…Can I just stop you? That was really good! That was perfect! [Laughs.] You get it, yes. I have a feeling I know where this question is going and I'm excited to answer it.
Good! [Laughs.] You're included in both Art & Queer Culture and Vitamin T: Threads and Textiles in Contemporary Art, both recently released by Phaidon. There’s been a lot of conversation surrounding Art & Queer Culture was about what ‘queer art’ means and how that definition changes as society changes. There was a time maybe when simply being queer and making art was in itself radical because it involved carving out space for a subjectivity that wasn't really accommodated during that time. Now, even though there's obviously still a lot of work to be done, the LGBTQ community isn't nearly as excluded from culture as it once was—so is queer art is still inherently subversive or political or marginal as it once was? I think that question could also apply to craft, where craft is starting to become more accepted as part of fine art. Is craft somehow less appealing to you if it’s no longer marginalized?
You're right on. I totally agree with you. There's this piece that I wrote for the Brooklyn Rail and the title is “The Margin You Feel May Not Be Real.” It basically says that when we continually grow as a person we move through margins, we abstain them, willingly. We work to make the margins and the marginal position more available to other people so that we're not alienated from society. People have a voice and they speak it and hopefully others learn. What you have to say about your position is accepted to some degree, and to a great degree that happened through culture and popular culture. I mean, I'm married! So I think we need to be honest with ourselves about where liberation is, and then who else? I could sit in this position of claiming marginality as a craft person, but I’m also making certain crafts more permissible. These things change because we work for the change, and then the question is, what happens after that? Does it just simply turn into a marketing device?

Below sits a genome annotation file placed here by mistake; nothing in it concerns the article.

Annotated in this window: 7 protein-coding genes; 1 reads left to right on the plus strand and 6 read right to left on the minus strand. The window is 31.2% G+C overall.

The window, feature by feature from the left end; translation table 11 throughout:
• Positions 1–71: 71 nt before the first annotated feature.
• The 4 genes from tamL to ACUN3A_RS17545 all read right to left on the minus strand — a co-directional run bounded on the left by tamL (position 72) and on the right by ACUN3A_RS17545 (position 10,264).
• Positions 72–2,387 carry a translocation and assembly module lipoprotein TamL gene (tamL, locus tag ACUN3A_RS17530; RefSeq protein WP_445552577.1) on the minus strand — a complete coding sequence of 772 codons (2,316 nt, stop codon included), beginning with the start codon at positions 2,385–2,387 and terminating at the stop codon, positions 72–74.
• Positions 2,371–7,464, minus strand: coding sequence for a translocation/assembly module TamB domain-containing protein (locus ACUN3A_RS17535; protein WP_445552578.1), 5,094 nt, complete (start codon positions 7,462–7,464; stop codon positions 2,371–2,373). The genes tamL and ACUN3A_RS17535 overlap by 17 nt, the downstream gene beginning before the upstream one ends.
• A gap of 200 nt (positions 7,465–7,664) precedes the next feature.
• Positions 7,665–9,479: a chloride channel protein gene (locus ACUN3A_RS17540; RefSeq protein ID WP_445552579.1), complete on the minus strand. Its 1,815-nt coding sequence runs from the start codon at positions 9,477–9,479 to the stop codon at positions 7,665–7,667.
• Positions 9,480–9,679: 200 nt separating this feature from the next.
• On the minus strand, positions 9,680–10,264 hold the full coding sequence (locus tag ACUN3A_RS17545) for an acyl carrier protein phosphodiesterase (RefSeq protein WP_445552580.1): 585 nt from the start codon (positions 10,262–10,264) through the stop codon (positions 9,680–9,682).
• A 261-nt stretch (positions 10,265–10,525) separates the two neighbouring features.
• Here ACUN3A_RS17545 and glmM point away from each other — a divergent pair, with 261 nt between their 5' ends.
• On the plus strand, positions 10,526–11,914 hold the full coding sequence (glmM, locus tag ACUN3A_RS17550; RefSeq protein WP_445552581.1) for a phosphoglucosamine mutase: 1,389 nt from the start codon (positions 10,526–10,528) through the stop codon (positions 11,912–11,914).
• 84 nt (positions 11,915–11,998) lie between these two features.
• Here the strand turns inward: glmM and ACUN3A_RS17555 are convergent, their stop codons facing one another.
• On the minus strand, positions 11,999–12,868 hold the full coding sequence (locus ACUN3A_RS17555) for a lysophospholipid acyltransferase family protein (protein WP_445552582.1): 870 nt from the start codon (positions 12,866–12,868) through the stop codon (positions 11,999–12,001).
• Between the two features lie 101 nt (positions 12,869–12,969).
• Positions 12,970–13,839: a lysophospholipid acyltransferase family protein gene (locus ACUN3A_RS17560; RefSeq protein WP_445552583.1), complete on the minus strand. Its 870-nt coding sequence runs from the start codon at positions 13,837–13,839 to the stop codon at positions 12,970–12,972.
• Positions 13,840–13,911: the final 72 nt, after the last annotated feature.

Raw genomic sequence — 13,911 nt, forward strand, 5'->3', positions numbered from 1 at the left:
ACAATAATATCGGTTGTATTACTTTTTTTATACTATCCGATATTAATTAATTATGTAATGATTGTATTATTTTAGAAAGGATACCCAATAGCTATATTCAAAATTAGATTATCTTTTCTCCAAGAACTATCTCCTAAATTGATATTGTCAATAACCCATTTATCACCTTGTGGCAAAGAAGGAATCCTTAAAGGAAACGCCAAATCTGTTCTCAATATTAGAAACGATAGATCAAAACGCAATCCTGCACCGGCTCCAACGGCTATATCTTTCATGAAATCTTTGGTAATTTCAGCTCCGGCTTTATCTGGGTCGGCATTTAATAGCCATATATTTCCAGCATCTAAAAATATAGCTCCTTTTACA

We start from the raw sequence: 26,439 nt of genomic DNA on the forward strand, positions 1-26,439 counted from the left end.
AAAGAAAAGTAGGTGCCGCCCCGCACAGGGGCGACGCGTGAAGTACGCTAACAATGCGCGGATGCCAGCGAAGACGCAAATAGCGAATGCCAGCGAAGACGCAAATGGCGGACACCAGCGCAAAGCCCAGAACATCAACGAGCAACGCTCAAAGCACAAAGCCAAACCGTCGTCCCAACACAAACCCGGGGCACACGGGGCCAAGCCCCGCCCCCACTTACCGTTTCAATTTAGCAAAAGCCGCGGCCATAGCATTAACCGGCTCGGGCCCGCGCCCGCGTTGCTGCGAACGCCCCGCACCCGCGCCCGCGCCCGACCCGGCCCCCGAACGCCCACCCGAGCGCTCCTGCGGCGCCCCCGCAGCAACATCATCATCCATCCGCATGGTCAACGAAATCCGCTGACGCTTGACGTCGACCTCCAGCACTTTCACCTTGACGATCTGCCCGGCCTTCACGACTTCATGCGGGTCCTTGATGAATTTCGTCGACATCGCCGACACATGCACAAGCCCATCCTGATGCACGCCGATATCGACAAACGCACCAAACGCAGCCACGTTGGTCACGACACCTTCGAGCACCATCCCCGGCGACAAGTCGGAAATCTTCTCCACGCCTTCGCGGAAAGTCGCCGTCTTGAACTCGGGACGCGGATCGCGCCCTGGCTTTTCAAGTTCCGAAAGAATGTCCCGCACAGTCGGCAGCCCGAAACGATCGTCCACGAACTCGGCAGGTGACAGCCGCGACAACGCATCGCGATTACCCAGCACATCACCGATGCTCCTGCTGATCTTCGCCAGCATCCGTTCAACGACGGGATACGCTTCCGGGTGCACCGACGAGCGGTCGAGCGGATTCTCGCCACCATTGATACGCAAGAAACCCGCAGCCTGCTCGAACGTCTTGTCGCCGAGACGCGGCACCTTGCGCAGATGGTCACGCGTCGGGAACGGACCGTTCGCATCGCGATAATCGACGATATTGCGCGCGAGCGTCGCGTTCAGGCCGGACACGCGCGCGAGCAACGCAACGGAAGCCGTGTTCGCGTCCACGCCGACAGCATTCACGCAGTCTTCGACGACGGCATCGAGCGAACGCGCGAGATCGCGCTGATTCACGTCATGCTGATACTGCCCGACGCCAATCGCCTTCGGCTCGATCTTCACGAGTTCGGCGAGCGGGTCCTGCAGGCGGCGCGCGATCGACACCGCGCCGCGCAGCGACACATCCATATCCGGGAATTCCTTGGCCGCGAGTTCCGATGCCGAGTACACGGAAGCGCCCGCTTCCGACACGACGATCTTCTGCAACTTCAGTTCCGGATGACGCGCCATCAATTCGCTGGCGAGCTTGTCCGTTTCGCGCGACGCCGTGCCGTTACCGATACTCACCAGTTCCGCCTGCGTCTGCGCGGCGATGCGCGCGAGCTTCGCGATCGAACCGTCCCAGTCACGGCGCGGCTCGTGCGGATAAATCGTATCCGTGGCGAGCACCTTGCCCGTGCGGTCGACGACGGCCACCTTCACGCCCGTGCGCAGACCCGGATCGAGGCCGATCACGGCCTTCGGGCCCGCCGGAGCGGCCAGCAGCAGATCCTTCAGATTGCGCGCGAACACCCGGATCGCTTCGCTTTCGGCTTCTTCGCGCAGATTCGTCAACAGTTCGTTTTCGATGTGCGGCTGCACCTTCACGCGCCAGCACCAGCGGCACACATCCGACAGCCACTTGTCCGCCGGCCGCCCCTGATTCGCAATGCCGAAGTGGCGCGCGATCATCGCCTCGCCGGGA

I’ll give you a good example. When Ellen came out it changed everything. Then when Ellen got her talk show it changed everything again. (Because in between she didn't get work for a while, and it was like, fuck, what do you do?) Now she's everybody's little brother or sister and everybody adores her, because she's so way normal, and she looks perfect. When the L Word came out I was so pissed, because it was like, who are all these women? I don't see any lesbians! I still dress the way I did when I was 10. Kids weren't necessarily gendered. They were kids until they were pubescent and other shit happened.